Missing: Dead or Alive? Season 1 Review – a below average entry in the true crime genre

By Marc Miller
Published: May 10, 2023 (Last updated: March 11, 2024)
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Missing: Dead or Alive? Season 1 Review
Missing: Dead or Alive? Season 1 (Credit - Netflix)


Missing: Dead or Alive? brings nothing new or interesting to the true crime docuseries genre.

There are so many true crime series streaming right now. It’s hard to determine which are worth watching and which are worth skipping. The key is to find a series that harmoniously blends the technical aspects of the cases with human interest stories ranging from the victims to those investigating the crimes. Another Netflix entry into the genre is Missing: Dead or Alive?, which overanalyzes the investigation team members to the point of watering down the product.

Missing: Dead or Alive? Season 1 Review

Carolina. The series’ strength is the wide range of cases that vary significantly in terms of their results. There are 250 missing persons in “The Palmetto  State,” which is low compared to other states such as California (3,213), Texas (2,299), Florida (1,650), Alaska (1,218), and New York (1,064). But where the state lacks in numbers it seems to excel in exciting and acute cases.

The squad immediately investigates a case of a missing older adult woman, and they think her ex-military son has something to do with it. Another case involves a father looking for his missing pre-teen daughter, who has disappeared with his ex-wife. A lotto winner has wandered out without a trace.

Finally, a foster child goes missing, and the fear is she has been sold into sex trafficking.

Missing: Dead or Alive? is produced by Stuart Froude and Graeme McAulay and directed by Alex Irvine-Cox. The series is hyper-focused on one investigator, Vicki Raines, who wears her feelings on her sleeve to the point where she and some of her fellow squad members seem to be showing off or mugging for the camera.

Raines takes the job so personally that she considers transferring if she finds a missing person deceased. When a case takes a turn, most would not expect her actions at the end of the first episode to appear rehearsed when finding an essential piece of crucial evidence and when rejoicing on the phone with her fellow missing-person investigator.

The episodes are also oddly constructed, with some ending a few moments into the next and the minutes of each varying wildly in length. The first episode is the best, with a shocking reveal that surprised me, but the rest of the series pales in comparison.

Far too much time is focused on the investigators than the subjects and their families. When the docuseries focuses on the subjects and their families, the show finds its footing.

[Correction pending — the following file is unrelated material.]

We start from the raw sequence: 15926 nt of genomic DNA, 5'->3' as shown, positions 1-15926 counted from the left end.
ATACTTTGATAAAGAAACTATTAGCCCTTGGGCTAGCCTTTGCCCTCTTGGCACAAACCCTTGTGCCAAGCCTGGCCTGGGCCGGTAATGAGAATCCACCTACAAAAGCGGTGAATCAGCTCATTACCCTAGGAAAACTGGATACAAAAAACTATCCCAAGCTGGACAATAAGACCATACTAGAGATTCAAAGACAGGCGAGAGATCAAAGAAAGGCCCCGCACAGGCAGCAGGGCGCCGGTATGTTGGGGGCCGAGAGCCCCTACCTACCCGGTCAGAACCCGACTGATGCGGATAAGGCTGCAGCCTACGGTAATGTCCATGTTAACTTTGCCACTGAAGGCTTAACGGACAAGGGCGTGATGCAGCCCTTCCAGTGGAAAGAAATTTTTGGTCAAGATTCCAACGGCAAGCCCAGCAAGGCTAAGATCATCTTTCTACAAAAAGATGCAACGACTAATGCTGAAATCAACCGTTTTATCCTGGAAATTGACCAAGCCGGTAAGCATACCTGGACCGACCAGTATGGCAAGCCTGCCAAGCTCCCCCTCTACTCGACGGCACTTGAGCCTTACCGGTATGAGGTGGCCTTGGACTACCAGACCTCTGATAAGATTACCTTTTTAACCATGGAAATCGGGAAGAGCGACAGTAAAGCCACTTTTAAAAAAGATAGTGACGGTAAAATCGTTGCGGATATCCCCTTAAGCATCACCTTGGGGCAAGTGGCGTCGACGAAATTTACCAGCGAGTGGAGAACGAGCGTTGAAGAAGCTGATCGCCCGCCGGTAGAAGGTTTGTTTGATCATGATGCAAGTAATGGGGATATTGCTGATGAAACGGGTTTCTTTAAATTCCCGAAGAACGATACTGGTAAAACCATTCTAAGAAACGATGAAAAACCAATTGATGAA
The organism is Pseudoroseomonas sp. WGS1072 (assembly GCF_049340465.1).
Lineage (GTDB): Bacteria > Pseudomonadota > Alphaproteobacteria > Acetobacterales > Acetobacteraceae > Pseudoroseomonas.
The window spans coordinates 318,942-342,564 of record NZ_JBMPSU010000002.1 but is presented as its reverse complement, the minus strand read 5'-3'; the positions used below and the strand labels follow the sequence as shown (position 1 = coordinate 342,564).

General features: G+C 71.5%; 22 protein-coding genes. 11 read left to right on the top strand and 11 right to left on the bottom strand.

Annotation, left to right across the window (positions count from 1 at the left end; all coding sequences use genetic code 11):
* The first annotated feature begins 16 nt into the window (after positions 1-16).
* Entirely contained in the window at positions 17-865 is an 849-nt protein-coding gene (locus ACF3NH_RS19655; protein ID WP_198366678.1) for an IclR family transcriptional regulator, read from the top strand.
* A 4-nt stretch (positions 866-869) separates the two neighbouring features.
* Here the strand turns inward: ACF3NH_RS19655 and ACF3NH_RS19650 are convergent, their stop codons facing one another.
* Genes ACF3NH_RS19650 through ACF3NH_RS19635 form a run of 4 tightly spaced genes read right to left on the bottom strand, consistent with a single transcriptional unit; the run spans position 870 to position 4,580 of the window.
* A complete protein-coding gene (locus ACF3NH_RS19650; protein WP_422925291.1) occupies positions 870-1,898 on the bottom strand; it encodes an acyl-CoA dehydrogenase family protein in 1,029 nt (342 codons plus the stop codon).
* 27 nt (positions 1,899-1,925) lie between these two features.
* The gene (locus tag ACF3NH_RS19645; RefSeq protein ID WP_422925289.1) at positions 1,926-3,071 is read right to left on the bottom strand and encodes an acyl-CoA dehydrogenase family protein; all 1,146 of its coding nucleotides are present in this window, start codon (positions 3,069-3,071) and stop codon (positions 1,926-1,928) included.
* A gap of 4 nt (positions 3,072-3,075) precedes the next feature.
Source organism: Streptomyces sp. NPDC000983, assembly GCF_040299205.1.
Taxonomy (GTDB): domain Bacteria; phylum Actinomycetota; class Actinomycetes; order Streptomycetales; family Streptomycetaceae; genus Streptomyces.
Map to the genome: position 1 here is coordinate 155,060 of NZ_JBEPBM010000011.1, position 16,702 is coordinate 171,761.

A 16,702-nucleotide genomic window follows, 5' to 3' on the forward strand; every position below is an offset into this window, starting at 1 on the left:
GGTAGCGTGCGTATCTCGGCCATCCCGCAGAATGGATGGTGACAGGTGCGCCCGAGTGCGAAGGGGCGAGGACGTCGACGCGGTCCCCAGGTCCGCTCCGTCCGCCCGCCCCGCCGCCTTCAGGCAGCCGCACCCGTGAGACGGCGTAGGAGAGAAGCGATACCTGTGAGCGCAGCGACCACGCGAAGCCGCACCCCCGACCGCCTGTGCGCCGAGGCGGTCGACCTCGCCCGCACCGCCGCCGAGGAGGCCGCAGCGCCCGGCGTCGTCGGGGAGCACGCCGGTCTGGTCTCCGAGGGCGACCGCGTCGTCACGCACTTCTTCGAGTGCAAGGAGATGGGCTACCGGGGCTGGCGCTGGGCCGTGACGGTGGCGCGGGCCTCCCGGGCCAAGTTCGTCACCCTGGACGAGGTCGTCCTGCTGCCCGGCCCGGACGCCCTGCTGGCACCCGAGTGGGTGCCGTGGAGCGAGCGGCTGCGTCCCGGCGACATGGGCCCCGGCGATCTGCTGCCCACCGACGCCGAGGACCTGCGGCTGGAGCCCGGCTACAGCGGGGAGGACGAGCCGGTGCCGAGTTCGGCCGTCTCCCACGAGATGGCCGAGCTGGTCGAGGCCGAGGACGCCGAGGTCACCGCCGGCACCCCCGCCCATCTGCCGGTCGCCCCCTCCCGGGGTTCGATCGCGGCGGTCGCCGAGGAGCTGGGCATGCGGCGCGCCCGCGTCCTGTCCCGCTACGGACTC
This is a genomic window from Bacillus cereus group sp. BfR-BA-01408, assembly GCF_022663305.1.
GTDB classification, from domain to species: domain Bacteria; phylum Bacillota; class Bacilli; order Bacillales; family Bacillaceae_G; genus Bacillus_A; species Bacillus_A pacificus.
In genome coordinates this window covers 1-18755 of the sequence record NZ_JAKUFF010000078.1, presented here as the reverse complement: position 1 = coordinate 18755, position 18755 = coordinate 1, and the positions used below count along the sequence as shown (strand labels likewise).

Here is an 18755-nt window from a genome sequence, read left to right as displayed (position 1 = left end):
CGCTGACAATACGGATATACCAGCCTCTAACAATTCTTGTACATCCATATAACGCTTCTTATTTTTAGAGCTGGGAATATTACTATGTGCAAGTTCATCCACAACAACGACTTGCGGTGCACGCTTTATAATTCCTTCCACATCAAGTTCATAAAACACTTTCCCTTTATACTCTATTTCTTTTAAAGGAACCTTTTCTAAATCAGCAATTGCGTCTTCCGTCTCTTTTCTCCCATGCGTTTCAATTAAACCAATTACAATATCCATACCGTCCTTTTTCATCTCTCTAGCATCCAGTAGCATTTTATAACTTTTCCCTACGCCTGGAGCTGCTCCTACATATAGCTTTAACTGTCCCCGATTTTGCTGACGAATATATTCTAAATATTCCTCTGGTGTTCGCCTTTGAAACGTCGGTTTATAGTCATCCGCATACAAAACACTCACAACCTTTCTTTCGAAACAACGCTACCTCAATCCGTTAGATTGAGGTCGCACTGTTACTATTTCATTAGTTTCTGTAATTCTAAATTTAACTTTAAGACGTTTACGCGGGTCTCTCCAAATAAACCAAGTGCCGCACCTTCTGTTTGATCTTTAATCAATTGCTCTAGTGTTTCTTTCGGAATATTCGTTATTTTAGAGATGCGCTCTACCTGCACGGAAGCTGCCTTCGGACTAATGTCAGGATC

Is Missing: Dead or Alive? Worth Watching?

The series is an average to below-average series for the streaming giant. Any true crime junkie, myself included, will have trouble getting through this. This is simply another retread entry in the genre. The series brings nothing new or interesting to the true crime docuseries genre.

Is Netflix’s Missing: Dead or Alive Real or Fake?

The true crime series is real, but it seems that the production team is so keen to make this more unique than other shows that there are points where it feels staged or scripted. It is an odd feeling to watch and hard to describe. If you are interested in this subject matter, you can check it out for yourself and then let us know what you think.

The fly-on-the-wall nature of the show threw me, but as I watched, I often felt that we were watching a hybrid of true crime and lousy drama.

We could argue that there are a lot of scenes within the series that seem scripted. Perhaps a scene hasn’t worked, and the director had prepared something more appropriate for the characters to say in a re-shoot. This is hypothetical, though, I have no real insight into the show’s production, and there may be a lot of unscripted natural reactions, but I get the feeling a lot of the show was also scripted.

While the subject matters are so sad, I understand how some people could watch this show and think it is fake. The easy access that the camera crew seems to have with the interactions that occur, including different angles within a scene, is sometimes jarring.

The line delivery sometimes comes across as overly dramatic or poorly delivered, and the music is intrusive too. I suppose when The Office first aired in the UK with Ricky Gervais, there were many, many people and critics that thought it was real and a fly-on-the-wall documentary.

What did you think of the Netflix’s Missing: Dead or Alive? Season 1? Comment below.


Netflix, Streaming Service, TV, TV Reviews
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